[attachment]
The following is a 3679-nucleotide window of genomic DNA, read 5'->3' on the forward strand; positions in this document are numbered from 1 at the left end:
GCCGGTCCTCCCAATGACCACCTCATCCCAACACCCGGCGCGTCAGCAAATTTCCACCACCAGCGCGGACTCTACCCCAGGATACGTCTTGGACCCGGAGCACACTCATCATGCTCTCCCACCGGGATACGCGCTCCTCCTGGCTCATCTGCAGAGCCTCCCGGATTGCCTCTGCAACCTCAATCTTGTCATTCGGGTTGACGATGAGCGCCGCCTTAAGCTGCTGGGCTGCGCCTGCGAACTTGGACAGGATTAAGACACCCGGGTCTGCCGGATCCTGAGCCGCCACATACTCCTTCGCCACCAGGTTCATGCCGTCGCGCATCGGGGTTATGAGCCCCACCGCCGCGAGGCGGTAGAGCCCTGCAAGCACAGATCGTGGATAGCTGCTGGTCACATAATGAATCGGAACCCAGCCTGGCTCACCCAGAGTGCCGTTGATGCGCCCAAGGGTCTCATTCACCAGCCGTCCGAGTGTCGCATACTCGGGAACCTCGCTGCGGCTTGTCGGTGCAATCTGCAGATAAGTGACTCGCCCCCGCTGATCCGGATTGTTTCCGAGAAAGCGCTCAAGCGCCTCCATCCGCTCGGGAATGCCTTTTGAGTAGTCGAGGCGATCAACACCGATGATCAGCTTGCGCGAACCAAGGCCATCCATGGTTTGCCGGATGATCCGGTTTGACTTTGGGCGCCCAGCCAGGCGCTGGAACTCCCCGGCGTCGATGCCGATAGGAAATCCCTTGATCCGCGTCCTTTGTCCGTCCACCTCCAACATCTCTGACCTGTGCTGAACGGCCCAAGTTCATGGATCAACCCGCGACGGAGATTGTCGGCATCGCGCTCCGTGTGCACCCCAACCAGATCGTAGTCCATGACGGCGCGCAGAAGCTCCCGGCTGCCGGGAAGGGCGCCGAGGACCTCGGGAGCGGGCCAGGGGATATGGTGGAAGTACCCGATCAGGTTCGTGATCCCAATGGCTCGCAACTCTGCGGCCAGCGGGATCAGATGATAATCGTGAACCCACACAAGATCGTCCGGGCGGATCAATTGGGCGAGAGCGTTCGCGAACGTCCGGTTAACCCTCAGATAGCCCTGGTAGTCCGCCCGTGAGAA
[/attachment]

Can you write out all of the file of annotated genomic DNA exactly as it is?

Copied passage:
The following is a 3679-nucleotide window of genomic DNA, read 5'->3' on the forward strand; positions in this document are numbered from 1 at the left end:
GCCGGTCCTCCCAATGACCACCTCATCCCAACACCCGGCGCGTCAGCAAATTTCCACCACCAGCGCGGACTCTACCCCAGGATACGTCTTGGACCCGGAGCACACTCATCATGCTCTCCCACCGGGATACGCGCTCCTCCTGGCTCATCTGCAGAGCCTCCCGGATTGCCTCTGCAACCTCAATCTTGTCATTCGGGTTGACGATGAGCGCCGCCTTAAGCTGCTGGGCTGCGCCTGCGAACTTGGACAGGATTAAGACACCCGGGTCTGCCGGATCCTGAGCCGCCACATACTCCTTCGCCACCAGGTTCATGCCGTCGCGCATCGGGGTTATGAGCCCCACCGCCGCGAGGCGGTAGAGCCCTGCAAGCACAGATCGTGGATAGCTGCTGGTCACATAATGAATCGGAACCCAGCCTGGCTCACCCAGAGTGCCGTTGATGCGCCCAAGGGTCTCATTCACCAGCCGTCCGAGTGTCGCATACTCGGGAACCTCGCTGCGGCTTGTCGGTGCAATCTGCAGATAAGTGACTCGCCCCCGCTGATCCGGATTGTTTCCGAGAAAGCGCTCAAGCGCCTCCATCCGCTCGGGAATGCCTTTTGAGTAGTCGAGGCGATCAACACCGATGATCAGCTTGCGCGAACCAAGGCCATCCATGGTTTGCCGGATGATCCGGTTTGACTTTGGGCGCCCAGCCAGGCGCTGGAACTCCCCGGCGTCGATGCCGATAGGAAATCCCTTGATCCGCGTCCTTTGTCCGTCCACCTCCAACATCTCTGACCTGTGCTGAACGGCCCAAGTTCATGGATCAACCCGCGACGGAGATTGTCGGCATCGCGCTCCGTGTGCACCCCAACCAGATCGTAGTCCATGACGGCGCGCAGAAGCTCCCGGCTGCCGGGAAGGGCGCCGAGGACCTCGGGAGCGGGCCAGGGGATATGGTGGAAGTACCCGATCAGGTTCGTGATCCCAATGGCTCGCAACTCTGCGGCCAGCGGGATCAGATGATAATCGTGAACCCACACAAGATCGTCCGGGCGGATCAATTGGGCGAGAGCGTTCGCGAACGTCCGGTTAACCCTCAGATAGCCCTGGTAGTCCGCCCGTGAGAA